WEST ALLIS, Wis. — Teacher resignations have continued to grow amid a nationwide teacher shortage and ongoing efforts to improve support in the West Allis-West Milwaukee School District.
"This year, we're seeing numbers that are alarming. They're more than what we wouldn't normally have as turnover at this point," said Deidre Roemer, director of leadership and learning in the West Allis-West Milwaukee School District.
According to Roemer, in the 2019-2020 school year the district had 95 resignations. The following year it was 63, which was a positive change. However, this year the district has 118 resignations.
One of the reasons people are leaving is compensation, which varies across Wisconsin, Roemer said.
"To address that this year we were able to do the full 4.7% CPI increase. We've offered our teachers a $1,000 retention bonus. If it's new teachers coming in and some high needs areas, they get a signing bonus," Roemer said.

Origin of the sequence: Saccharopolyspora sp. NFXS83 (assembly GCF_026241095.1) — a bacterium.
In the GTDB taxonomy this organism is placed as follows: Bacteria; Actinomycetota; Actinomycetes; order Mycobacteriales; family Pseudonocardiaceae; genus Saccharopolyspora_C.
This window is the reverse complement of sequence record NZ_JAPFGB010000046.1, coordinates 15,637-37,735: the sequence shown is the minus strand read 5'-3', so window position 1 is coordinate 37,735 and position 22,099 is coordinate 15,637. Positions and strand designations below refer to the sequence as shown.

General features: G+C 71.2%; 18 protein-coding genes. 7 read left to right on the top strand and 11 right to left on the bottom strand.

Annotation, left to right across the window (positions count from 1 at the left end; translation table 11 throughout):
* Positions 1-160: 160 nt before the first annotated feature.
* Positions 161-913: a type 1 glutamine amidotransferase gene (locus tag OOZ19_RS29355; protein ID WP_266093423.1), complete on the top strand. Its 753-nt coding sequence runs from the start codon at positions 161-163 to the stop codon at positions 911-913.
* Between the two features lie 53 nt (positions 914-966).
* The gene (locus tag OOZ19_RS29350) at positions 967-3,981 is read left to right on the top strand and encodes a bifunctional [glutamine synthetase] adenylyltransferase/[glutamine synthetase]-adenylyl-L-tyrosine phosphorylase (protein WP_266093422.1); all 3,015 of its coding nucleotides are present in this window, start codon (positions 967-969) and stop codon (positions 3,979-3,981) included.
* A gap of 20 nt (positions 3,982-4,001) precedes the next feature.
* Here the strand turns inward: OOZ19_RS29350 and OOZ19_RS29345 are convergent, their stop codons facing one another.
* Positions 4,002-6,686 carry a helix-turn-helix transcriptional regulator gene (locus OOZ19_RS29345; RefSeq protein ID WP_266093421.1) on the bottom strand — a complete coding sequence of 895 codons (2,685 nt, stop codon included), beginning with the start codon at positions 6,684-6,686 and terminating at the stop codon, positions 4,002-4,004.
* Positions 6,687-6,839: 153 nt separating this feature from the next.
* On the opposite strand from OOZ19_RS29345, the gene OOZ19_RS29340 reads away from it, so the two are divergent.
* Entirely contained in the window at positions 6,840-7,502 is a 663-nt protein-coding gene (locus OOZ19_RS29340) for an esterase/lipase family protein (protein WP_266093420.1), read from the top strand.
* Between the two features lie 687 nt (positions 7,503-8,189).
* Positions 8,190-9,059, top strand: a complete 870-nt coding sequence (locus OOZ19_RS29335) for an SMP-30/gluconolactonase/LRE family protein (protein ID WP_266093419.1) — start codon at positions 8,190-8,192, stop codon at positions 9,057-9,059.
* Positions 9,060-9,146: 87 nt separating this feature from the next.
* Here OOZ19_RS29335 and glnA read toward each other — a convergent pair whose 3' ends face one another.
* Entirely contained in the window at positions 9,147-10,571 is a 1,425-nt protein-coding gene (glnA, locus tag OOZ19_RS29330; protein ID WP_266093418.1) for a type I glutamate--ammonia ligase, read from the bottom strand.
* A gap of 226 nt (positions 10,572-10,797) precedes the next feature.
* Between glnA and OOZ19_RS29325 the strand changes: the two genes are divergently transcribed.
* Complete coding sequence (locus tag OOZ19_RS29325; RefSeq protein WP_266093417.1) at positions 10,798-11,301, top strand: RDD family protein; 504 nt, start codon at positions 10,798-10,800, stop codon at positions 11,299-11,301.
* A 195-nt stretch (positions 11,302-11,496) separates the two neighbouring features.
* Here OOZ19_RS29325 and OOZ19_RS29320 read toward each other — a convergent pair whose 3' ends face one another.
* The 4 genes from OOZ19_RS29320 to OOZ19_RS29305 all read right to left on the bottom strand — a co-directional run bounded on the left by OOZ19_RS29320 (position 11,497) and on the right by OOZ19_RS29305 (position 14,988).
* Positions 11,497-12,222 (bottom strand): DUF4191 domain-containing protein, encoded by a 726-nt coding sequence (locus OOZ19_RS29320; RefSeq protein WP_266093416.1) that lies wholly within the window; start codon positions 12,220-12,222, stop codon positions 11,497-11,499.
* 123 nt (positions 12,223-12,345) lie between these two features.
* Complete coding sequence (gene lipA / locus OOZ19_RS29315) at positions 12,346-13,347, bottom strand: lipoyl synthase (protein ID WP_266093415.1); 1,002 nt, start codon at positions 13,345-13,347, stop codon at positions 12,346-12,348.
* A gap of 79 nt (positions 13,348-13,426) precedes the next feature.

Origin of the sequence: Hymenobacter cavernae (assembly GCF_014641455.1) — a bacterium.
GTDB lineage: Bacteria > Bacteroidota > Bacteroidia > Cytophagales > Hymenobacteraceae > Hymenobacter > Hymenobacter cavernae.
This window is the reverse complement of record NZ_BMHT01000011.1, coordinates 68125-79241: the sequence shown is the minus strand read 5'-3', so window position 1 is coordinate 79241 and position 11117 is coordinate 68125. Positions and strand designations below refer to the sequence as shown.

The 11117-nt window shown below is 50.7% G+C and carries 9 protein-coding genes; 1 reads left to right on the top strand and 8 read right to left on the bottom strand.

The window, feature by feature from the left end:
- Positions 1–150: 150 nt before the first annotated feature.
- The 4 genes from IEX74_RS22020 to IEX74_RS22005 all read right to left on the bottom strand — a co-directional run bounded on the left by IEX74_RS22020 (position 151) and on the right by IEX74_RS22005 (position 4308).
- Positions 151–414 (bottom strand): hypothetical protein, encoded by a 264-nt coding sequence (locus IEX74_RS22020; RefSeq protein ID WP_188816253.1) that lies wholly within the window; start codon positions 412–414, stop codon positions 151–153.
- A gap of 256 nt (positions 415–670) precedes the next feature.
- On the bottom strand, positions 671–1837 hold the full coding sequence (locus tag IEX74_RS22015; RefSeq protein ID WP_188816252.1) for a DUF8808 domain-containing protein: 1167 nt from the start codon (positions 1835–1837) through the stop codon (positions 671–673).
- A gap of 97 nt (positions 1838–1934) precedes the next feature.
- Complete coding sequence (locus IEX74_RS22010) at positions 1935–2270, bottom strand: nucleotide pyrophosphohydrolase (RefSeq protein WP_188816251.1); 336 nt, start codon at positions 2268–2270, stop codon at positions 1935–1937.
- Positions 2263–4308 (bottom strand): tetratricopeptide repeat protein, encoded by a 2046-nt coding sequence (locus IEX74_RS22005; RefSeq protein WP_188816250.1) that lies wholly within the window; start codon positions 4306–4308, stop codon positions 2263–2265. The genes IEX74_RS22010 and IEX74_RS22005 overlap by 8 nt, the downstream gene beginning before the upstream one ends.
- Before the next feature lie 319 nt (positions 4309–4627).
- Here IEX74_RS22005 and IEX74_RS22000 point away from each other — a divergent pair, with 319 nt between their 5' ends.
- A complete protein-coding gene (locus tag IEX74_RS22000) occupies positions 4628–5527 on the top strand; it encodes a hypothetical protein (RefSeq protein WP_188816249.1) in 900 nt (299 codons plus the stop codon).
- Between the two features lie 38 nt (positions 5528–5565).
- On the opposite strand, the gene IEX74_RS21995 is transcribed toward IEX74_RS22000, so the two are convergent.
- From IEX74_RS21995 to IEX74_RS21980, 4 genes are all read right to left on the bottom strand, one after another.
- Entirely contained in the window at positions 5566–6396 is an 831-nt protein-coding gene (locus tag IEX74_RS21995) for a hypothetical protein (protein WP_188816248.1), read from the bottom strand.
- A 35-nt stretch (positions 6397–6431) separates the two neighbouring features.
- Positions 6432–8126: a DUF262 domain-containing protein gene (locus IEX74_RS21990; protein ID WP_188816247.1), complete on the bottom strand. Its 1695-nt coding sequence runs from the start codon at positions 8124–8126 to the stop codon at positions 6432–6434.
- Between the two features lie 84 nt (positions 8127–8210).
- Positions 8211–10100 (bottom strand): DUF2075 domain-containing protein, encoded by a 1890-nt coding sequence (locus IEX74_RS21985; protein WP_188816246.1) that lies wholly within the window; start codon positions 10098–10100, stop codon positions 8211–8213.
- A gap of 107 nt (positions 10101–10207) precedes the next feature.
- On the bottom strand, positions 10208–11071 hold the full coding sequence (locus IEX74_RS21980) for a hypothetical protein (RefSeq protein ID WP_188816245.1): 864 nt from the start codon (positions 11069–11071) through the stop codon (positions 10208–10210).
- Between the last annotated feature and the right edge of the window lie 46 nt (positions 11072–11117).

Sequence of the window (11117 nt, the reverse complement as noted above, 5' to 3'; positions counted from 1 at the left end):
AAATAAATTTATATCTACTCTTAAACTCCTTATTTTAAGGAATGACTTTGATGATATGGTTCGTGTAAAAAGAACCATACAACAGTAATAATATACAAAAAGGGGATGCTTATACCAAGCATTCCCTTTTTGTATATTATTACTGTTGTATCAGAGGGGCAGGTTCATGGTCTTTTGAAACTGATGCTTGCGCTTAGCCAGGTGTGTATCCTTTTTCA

She added that they managed to avoid raising insurance rates despite those costs getting more expensive for the district.
Yet, Roemer said there is still a gap between here and neighboring districts.
Plus, they are seeing the largest number of teachers leaving education altogether. Mental health is a common concern. The last two years of working through the pandemic and trying to support kids' significant needs have been tough.
"We're dedicated to trying to do whatever we can to meet the needs of students and staff and that's important. I want the greater community also to know that some of the pressure that's been put on teachers in the last couple of years has taken its toll," Roemer said.
Roemer, a teacher herself at the University of Wisconsin-Milwaukee, remains optimistic about fulfilling positions this fall thanks to a program that can bring in new hires. However, she is worried that some positions will be hard to fill.